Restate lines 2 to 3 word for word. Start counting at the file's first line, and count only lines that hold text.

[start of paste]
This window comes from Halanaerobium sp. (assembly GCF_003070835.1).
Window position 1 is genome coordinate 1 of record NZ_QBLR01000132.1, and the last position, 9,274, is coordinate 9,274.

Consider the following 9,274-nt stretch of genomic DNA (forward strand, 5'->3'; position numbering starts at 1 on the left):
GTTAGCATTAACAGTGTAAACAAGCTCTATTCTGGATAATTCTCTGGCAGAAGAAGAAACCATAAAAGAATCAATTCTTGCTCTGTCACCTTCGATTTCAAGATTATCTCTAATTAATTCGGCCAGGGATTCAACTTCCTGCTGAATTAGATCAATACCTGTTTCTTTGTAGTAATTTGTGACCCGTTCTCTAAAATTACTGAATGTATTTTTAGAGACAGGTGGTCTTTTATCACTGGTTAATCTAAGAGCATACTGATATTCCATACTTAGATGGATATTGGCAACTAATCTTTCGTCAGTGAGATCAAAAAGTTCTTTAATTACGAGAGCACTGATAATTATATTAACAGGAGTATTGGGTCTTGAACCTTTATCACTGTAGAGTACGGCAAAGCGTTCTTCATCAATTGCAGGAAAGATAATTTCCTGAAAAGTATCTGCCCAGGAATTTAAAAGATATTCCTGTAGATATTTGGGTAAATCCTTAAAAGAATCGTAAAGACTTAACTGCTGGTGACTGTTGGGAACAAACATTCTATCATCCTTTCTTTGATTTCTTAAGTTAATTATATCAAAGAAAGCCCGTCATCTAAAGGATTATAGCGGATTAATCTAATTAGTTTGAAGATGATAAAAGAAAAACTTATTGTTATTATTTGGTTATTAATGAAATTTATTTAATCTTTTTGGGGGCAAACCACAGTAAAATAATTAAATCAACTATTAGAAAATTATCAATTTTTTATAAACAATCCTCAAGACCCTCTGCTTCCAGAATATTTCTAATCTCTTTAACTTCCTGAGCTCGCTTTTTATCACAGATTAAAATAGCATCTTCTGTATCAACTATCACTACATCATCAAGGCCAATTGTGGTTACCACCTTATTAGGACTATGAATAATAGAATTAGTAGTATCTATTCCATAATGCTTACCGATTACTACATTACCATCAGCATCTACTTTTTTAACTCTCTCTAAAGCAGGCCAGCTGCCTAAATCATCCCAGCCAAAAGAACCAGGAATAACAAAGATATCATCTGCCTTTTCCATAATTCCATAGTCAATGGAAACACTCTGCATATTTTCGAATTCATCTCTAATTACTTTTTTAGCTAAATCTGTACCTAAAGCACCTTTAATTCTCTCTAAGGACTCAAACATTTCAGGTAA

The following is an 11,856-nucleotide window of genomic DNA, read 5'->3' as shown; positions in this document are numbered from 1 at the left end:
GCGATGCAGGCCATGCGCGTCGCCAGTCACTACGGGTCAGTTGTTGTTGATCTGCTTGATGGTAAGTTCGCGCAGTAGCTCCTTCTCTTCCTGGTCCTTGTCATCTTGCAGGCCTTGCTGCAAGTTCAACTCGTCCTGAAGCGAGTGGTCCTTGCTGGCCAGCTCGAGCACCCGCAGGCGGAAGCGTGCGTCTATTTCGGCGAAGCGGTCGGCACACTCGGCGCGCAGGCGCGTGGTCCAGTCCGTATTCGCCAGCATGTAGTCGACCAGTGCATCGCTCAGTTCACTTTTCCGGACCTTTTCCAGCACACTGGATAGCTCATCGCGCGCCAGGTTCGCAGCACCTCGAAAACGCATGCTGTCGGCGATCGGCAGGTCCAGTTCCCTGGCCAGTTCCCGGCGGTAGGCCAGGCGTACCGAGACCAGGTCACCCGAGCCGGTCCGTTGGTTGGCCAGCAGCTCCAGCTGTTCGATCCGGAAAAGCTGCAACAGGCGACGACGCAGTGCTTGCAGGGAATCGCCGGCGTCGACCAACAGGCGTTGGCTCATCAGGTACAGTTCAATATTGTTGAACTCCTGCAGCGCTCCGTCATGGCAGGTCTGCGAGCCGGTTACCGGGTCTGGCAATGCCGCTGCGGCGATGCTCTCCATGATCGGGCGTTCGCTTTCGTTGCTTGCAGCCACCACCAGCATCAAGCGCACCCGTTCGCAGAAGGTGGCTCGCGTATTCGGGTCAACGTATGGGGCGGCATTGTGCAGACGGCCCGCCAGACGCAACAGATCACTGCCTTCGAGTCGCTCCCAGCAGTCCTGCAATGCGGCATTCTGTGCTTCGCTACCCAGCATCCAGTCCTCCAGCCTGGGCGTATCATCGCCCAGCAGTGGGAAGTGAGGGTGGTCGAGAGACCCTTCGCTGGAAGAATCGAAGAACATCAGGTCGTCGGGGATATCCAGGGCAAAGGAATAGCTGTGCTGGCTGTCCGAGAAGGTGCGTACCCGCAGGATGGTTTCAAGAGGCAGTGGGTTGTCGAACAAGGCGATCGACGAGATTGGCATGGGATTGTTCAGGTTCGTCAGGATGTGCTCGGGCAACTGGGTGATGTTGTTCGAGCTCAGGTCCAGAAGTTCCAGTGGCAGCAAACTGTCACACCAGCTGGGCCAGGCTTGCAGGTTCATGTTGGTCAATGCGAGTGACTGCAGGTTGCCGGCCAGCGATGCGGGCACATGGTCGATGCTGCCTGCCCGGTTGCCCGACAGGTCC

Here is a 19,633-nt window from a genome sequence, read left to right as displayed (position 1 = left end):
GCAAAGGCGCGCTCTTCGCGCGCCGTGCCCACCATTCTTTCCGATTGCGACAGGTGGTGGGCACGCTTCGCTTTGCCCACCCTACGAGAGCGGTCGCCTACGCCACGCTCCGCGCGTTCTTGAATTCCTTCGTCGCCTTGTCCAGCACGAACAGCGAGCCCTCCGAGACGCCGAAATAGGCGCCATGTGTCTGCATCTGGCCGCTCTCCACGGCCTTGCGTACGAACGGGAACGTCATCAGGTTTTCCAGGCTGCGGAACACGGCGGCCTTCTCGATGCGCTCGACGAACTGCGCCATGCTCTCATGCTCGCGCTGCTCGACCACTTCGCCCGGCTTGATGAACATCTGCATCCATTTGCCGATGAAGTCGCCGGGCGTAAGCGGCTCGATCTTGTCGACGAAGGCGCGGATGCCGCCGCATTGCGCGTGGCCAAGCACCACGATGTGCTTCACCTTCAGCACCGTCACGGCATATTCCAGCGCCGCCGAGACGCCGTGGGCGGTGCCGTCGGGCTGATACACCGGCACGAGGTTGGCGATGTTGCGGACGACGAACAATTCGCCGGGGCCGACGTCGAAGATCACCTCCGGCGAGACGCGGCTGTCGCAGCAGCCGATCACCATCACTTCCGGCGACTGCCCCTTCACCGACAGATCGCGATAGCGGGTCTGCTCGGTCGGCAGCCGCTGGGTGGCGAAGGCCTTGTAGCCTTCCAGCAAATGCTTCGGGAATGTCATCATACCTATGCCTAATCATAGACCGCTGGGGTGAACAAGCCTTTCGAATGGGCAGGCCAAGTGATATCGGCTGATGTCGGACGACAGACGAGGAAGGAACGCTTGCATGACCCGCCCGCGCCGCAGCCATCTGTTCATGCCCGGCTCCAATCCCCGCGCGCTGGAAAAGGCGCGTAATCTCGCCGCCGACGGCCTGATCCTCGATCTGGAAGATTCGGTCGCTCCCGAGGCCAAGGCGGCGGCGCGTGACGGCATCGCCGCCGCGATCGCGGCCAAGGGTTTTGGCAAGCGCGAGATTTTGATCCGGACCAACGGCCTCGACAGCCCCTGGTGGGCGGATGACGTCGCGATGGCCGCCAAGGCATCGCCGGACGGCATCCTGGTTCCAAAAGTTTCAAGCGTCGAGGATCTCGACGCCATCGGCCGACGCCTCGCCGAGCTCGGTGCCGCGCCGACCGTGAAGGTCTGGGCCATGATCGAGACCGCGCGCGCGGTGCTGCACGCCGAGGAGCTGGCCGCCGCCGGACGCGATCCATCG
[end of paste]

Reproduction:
Window position 1 is genome coordinate 1 of record NZ_QBLR01000132.1, and the last position, 9,274, is coordinate 9,274.

Consider the following 9,274-nt stretch of genomic DNA (forward strand, 5'->3'; position numbering starts at 1 on the left):